When climate scientists cry

Emotionalism is clouding the climate-change debate.

Philip Hammond

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‘Environmental scientists must be allowed to cry’, say three academics in a letter to the journal Science this month. Their plea has caused a ripple of wider media interest, but perhaps only partly because it overturns traditional ideas about scientists as dispassionate observers. This is a view the authors of the letter dismiss as a ‘pervasive illusion’ that is ‘dangerously misguided’. Rather, these scientists’ appeal for more attention to be paid to their own ‘emotional trauma’ seems to affirm the contemporary tendency to respond to the issue of climate change primarily in emotional terms.

They are not the first to highlight the feelings of climate scientists. An article in Nature last year, for instance, noted that ‘eminent ecologists, social scientists and climate researchers… invoke concepts of grief and mourning to describe their personal distress’. A 2017 study of the ‘emotional labour of climate scientists’ noted disapprovingly that many researchers strove to ‘separate themselves from emotions’, arguing that they misguidedly did so because they were influenced by ‘strong social and cultural pressure to be positive’. Yet it seems that such cultural expectations – that one should ‘manage emotion’ and ‘remain optimistic’ – no longer hold. Instead, the expectation today is that one should catastrophise and emote, preferably loudly and in public.

Alongside Greta Thunberg’s impassioned, lip-trembling speeches to world leaders, or the ostentatious displays of woe staged by Extinction Rebellion protesters, grief-stricken scientists seem to fit right in. But casting the issue of climate change as a matter of personal feelings and emotional responses is distinctly unhelpful. It turns what ought to be a question of scientific investigation and political discussion into an issue for therapeutic sanctimony, where professions of intense feeling about the problem tend to substitute for reasoned debate about how to deal with it.

In the field of environmental communication, the emotionalisation of climate change is nothing new. Analysts have long wondered how to craft the hardest-hitting campaigns, with debate often revolving around the question of whether inducing fear in the public leads to feelings of urgent invigoration or paralysing dread. The pernicious assumption underpinning much of this discussion is that people should be influenced through emotional appeals rather than being convinced as rational political beings.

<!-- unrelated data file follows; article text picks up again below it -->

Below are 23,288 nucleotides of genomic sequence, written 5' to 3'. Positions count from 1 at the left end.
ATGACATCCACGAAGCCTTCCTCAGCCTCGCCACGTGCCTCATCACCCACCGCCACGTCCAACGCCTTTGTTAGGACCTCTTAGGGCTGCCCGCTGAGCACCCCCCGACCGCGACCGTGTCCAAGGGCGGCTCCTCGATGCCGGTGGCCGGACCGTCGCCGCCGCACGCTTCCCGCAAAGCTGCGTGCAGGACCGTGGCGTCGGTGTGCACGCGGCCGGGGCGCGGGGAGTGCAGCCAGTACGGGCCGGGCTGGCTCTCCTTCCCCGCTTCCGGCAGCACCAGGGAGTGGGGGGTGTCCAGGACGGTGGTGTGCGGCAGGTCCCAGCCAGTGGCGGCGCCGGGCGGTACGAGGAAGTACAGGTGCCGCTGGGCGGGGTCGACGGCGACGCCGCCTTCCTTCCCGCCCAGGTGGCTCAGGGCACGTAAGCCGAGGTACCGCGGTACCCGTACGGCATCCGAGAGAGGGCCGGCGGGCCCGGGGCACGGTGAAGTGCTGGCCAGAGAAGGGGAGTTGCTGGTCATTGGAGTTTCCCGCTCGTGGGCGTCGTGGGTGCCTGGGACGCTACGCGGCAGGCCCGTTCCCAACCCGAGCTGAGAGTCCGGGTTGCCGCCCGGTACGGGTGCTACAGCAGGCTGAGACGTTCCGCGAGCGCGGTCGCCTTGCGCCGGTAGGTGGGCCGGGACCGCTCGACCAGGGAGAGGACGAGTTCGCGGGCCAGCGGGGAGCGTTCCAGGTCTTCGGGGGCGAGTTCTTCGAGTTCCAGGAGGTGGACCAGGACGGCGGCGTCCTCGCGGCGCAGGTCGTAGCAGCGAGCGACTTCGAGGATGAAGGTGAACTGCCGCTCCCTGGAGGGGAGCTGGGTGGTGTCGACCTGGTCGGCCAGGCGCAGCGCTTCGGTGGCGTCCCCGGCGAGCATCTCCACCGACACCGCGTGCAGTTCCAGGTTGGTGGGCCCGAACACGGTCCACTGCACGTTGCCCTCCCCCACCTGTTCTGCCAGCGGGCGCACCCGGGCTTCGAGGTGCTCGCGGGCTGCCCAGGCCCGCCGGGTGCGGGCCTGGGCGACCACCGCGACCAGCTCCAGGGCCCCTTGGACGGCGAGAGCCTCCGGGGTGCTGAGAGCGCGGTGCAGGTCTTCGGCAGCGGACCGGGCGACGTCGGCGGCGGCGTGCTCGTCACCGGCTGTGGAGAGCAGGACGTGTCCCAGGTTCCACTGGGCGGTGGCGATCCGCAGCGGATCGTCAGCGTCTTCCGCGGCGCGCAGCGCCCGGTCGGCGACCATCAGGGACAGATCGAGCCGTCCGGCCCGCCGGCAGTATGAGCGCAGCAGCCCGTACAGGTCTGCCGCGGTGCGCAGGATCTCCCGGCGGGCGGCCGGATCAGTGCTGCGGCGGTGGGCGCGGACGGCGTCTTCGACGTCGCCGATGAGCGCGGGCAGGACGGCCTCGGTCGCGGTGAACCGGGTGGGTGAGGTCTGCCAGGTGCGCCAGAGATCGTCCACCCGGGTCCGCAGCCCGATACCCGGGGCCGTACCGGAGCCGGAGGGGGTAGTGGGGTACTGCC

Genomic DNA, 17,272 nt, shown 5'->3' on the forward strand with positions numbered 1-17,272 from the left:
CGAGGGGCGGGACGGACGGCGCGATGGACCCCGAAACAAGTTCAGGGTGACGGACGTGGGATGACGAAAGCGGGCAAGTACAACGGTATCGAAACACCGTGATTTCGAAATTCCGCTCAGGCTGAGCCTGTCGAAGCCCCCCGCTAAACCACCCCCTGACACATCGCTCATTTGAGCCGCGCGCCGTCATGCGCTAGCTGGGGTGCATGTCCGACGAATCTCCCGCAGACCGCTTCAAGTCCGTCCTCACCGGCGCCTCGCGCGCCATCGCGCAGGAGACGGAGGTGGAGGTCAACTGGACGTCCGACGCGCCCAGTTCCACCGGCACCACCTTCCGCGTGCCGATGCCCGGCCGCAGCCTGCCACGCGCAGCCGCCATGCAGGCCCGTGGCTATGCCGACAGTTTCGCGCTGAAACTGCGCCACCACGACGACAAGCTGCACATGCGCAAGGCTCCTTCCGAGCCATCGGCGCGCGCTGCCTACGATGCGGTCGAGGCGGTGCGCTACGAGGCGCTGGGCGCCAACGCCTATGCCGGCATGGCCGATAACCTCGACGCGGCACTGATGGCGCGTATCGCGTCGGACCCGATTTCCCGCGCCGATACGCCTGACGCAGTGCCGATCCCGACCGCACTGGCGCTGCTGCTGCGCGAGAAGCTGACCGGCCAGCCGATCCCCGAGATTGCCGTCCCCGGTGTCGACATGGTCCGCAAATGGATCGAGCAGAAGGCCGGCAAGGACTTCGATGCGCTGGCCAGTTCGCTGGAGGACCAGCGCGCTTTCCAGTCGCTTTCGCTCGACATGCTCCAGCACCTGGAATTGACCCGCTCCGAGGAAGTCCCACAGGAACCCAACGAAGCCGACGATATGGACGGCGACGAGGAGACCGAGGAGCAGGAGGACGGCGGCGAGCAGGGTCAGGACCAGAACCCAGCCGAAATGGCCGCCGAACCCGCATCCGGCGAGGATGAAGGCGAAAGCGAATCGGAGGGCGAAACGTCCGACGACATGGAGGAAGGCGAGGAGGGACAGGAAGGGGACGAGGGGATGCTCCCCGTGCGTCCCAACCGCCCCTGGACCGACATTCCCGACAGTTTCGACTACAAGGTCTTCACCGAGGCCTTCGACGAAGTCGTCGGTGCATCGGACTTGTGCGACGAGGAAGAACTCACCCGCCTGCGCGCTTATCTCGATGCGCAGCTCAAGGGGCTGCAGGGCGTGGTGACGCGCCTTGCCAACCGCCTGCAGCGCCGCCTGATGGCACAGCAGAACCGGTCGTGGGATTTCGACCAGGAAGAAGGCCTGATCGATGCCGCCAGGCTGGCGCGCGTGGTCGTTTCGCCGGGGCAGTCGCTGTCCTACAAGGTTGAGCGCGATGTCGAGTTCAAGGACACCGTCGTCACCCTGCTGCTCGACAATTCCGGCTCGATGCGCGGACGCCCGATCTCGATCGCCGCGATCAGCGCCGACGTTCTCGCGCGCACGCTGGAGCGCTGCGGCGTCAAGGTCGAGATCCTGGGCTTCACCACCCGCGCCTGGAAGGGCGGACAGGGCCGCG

In 2009 – the year that the academic journal Ecopsychology was established – a report by the American Psychological Association’s Task Force on the Interface Between Psychology and Global Climate Change noted that ‘risk perceptions… are influenced by associative and affect-driven processes as much or more than by analytic processes’. Indeed, there was already a long research tradition in psychology arguing for the primacy of visceral affect over cognitive reasoning, both in general terms and specifically in relation to environmentalism. Two decades ago, it was already uncontroversial to argue that, as one study put it in 2000, ‘the key entry point for environmental education is via the affective domain’.

The eco-psychologists were taking their cue from politicians, many of whom had already worked out that speaking about climate change on the basis of their personal feelings gave them greater moral authority than trying to revive the tired language of left/right politics. The archetypal case is Al Gore, who began his campaign for the US vice-presidency in 1992 by declaring that ‘this election isn’t about politics’, and talking instead about his experiences of family tragedy and grief. He thereby shifted the ground from politics to the sphere of private experience, claiming moral purpose based on his personal understanding of the pain of imminent loss and the need to care for future generations.

Emotion-based appeals not only allow politicians to avoid the far more difficult business of rationally and politically justifying themselves and their policies to the electorate — they also help to disguise the character of measures that would be a very hard sell indeed if they were made explicit. The UK government’s declared target of net-zero carbon emissions by 2050, for example, apparently feels so good that others have sought to heighten the sensation by declaring a 2030 or 2025 target. The harsh realities of immiseration, upheaval and austerity that meeting such a target would entail, however, are unlikely to be spelled out openly in any election manifestos.

Ecological thinking has always offered a fearful, dystopian vision of the future, emphasising limits, distrusting modernist ambition, and rejecting humanism as ‘anthropocentrism’. The mainstreaming of such ideas in recent years has been facilitated by a therapeutic outlook that understands politics in terms of inward-focused projects of the self. We are continually invited to self-monitor and self-audit, to express our feelings, confess our fears and signal our virtue. Just take a look at the climate ‘rebels’ currently prancing and weeping around London to see where this narcissistic approach leads. If science were to follow a similar trajectory, then maybe we really would be as doomed as the Extinction Rebellion protesters proclaim.

Philip Hammond is professor of media and communications at London South Bank University, and is the author of Climate Change and Post-Political Communication: Media, Emotion & Environmental Advocacy.

Picture by: Getty.

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